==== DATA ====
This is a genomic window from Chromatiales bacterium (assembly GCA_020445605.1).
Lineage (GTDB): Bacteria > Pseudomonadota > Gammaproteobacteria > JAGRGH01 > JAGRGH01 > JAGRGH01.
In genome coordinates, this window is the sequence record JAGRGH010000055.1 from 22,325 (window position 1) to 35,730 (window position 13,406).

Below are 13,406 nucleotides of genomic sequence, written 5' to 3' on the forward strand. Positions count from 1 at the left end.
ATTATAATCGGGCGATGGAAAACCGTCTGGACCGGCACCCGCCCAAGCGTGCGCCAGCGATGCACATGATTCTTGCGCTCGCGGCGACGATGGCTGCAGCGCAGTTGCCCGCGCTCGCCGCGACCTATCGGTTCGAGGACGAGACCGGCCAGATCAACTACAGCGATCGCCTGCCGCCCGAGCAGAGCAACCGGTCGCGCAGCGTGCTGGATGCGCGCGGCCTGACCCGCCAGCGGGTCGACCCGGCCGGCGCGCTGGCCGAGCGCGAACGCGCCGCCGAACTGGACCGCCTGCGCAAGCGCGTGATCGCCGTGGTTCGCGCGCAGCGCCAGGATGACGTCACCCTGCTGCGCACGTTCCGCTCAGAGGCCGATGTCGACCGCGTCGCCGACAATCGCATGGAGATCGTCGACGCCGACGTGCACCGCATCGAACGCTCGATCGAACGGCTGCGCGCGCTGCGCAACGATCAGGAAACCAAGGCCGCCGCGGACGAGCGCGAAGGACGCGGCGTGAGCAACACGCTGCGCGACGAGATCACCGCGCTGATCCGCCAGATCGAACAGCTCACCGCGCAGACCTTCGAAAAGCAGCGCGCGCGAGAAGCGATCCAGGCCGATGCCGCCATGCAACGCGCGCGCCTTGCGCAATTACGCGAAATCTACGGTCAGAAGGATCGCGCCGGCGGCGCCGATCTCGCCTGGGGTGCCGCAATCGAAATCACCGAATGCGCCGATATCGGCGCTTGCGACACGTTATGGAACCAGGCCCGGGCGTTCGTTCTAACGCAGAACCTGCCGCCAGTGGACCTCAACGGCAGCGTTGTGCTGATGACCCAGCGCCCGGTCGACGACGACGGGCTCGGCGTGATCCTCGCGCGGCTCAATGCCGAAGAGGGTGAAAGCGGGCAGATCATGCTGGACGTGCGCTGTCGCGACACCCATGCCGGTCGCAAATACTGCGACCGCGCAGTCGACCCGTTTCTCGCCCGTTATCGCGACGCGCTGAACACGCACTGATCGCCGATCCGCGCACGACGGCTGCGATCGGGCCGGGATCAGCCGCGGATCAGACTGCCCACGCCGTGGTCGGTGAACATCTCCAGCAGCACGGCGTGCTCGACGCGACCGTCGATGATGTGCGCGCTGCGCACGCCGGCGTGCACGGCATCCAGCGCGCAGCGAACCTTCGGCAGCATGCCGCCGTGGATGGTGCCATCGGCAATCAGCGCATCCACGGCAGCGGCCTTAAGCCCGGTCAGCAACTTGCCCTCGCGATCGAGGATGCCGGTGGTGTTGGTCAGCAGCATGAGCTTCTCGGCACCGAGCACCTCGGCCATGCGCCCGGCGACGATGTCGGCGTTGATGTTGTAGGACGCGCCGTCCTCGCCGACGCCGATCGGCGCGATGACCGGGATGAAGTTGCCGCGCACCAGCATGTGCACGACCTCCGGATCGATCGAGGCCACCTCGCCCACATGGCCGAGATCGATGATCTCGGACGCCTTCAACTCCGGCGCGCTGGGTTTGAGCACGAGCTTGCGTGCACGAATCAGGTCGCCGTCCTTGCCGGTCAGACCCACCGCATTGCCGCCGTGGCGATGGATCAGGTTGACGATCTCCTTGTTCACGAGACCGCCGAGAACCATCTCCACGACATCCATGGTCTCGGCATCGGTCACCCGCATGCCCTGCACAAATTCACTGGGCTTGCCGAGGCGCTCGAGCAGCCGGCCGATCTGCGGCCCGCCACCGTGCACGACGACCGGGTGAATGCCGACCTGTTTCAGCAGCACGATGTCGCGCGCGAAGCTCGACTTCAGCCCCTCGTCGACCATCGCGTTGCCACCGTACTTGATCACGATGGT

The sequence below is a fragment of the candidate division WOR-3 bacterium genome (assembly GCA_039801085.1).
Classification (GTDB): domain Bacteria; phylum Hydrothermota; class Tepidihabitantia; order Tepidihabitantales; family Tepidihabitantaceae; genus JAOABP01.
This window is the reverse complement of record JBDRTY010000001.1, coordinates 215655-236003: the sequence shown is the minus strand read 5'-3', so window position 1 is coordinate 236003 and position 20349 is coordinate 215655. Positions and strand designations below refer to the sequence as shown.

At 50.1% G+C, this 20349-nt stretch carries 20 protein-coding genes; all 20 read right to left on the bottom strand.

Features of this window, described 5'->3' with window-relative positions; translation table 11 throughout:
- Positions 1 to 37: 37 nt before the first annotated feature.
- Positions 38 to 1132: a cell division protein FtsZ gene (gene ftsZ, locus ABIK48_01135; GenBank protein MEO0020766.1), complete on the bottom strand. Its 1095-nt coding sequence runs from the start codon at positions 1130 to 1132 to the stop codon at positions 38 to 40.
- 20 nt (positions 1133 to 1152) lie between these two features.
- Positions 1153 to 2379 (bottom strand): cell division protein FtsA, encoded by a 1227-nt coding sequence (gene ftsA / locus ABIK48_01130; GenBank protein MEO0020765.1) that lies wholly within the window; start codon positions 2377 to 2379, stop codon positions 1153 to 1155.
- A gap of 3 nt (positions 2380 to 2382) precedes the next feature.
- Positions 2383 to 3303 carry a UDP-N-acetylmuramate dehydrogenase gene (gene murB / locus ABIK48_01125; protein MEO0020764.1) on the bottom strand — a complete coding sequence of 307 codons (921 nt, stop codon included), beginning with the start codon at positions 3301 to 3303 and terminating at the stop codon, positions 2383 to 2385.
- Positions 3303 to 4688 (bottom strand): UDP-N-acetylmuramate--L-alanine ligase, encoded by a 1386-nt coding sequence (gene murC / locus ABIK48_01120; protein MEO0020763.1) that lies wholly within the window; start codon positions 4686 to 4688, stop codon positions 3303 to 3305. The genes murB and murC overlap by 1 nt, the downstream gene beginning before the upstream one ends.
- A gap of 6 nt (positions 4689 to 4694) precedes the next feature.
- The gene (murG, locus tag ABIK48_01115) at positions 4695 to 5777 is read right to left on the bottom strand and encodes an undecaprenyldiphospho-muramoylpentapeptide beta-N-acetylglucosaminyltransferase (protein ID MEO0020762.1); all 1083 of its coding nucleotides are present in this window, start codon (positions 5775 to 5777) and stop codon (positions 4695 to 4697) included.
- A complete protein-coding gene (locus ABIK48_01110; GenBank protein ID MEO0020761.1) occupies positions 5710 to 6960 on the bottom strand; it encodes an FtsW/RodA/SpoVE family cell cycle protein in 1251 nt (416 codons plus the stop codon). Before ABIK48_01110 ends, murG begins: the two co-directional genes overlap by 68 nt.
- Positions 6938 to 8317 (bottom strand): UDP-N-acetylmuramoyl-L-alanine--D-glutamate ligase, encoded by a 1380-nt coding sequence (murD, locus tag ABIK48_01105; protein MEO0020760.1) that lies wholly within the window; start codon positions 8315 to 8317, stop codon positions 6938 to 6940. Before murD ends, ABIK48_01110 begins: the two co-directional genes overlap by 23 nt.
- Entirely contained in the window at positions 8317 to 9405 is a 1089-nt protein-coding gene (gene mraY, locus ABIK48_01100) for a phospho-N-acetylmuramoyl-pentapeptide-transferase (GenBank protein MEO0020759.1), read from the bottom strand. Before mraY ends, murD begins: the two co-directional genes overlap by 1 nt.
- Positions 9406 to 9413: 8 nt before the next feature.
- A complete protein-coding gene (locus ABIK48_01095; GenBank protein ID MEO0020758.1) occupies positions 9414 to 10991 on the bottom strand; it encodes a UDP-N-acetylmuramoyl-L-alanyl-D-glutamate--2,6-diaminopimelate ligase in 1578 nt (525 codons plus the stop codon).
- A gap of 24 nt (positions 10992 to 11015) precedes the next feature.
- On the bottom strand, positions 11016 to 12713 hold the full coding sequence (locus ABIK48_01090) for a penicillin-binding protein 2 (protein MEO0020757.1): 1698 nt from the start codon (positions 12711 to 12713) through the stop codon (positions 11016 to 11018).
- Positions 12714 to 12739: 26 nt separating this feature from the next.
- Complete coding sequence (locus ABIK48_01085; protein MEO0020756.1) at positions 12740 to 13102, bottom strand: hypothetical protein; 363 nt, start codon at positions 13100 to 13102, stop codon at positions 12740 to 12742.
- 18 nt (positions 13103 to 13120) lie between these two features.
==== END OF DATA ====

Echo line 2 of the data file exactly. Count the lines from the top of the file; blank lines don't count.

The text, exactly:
Lineage (GTDB): Bacteria > Pseudomonadota > Gammaproteobacteria > JAGRGH01 > JAGRGH01 > JAGRGH01.